We're purchasing a unit in a co-op building, and for those not familiar with what that entails, it is very similar to a condo in that it typically consists of multiple units housed within the same building. When you buy a condo, you own your unit within the building. A co-op operates a bit differently. In a co-op, you are buying shares of the building, much like you buy shares of stock. So, basically, you become a stockholder of sorts within the business entity that owns the building itself. In turn, you also get the lease for your unit. Because of the manner in which ownership is held, co-op boards tend to take a lot of care in screening potential buyers. This process involves putting together an extensive "board package" which gets submitted to the board to review. The board package includes letters of recommendation and a plethora of financial information. Once it's been reviewed, buyers go through an interview process. This is all in addition to the process required of the lender.
So, we had finally made it through all of these hoops and were scheduled to close when hurricane Ida came through New York. As a result, two days before we were scheduled to close, FEMA required all of the banks in 4 of the 5 boroughs to pause their closings and get new appraisals to assess for potential damage. Now, our new place is on a hill on the 20th floor of a building. So, no damage at all! But, we were required to wait nonetheless. The new closing date was scheduled a full 19 days after the original one. That's a significant difference when it comes to planning!
When we started trying to mentally plan for this move, we were tempted to try and have as little overlap as possible in terms of having both our rental and the co-op. We could have given notice at the first of the month so as to minimize the overlap and our need to pay for not one, but two places to live. At the time, this seemed like the wisest financial move to make. But then we got to thinking about how nice it would be to not feel rushed, to have enough overlap to allow the process to simply happen rather than racing to the finish line. So, we didn't give notice. Thank goodness we didn't. Had we given notice, we'd be in a mad dash to get our things moved on time. Quite frankly because of all the coordination required in moving into a co-op, there's very little shot we would have made our self-imposed deadline.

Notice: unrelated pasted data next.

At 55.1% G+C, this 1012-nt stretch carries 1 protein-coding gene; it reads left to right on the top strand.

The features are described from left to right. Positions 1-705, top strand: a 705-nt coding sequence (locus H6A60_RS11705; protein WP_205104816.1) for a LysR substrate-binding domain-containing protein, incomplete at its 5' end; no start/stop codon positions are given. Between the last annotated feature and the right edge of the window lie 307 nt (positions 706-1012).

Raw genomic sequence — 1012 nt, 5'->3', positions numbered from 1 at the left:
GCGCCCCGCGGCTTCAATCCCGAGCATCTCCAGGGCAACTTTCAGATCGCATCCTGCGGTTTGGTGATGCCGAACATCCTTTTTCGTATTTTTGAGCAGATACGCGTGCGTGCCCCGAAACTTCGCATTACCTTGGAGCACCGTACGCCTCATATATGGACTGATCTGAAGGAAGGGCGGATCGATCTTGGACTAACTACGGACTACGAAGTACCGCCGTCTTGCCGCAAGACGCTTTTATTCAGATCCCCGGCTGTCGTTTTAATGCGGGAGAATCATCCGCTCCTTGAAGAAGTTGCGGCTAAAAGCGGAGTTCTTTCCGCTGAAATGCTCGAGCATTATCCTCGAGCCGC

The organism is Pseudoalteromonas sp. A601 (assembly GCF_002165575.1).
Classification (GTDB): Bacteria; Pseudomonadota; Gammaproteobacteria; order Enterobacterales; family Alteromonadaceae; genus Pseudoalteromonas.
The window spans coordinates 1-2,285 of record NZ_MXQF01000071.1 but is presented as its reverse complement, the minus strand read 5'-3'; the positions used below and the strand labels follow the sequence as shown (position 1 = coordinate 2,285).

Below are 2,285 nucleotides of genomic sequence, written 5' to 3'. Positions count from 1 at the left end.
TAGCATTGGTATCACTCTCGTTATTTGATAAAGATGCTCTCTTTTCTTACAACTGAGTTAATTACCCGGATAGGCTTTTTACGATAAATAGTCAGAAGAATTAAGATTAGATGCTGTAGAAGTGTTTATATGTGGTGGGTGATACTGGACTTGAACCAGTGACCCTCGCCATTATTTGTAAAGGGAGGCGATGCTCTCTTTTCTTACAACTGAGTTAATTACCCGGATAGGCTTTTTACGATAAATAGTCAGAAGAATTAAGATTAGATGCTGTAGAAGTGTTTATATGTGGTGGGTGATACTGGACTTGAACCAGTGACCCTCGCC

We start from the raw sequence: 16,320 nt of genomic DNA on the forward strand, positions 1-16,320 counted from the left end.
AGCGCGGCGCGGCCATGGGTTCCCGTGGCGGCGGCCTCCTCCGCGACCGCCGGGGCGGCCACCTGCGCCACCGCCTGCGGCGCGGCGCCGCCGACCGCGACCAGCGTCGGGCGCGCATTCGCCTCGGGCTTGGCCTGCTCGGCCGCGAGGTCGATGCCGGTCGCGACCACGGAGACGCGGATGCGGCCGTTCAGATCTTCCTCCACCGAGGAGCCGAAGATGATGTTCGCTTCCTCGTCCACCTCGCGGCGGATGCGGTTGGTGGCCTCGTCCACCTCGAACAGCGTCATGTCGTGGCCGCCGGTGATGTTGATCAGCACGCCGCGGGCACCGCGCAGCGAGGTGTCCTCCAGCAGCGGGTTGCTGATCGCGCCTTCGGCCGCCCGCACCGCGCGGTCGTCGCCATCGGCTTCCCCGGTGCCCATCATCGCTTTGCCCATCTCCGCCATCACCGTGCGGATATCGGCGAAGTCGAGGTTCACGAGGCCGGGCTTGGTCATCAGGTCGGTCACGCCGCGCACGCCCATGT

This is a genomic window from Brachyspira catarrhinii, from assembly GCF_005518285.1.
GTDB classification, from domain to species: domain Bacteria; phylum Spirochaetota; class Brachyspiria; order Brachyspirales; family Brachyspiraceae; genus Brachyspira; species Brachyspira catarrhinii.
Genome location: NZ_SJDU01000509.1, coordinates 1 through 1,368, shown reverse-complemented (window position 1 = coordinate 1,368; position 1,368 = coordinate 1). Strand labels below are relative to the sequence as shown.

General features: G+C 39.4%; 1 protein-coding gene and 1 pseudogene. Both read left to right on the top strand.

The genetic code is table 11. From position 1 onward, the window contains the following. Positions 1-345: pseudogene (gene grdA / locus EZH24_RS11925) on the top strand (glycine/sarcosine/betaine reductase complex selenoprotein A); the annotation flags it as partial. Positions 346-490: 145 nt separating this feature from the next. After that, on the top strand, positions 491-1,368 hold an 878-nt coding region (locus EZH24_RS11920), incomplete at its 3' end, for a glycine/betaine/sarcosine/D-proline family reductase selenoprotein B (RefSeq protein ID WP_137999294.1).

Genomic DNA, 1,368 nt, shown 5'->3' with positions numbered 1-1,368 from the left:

Sometimes where our finances are concerned, we get so focused on every single penny that we forget the value of building in some wiggle room! There's a value trade-off to consider. The extra time (and breathing room) was tremendously valuable in our situation and worth the possibility of being doubled up for a month. Thank goodness we build in that buffer. This is also worth considering when working on your budget. I am a huge advocate for a tight budget, but also feel that failing to leave a little bit of room to breath is critical. This also applies to an emergency savings; having 3-6 months of a "ramen only budget" is a great start, but I'd prefer a little more padding than that. What about retirement planning? I can survive off of this lesser amount, but what amount will really allow me to thrive?
On the journey toward financial independence, we find ourselves rushing toward a goal, and why not? I mean, that's our freedom! Of course, we're in a hurry! But perhaps it's worth slowing down just a little and considering whether you'd be happier building in a little more wiggle room whether that be regarding your timeline, savings goal, or something else.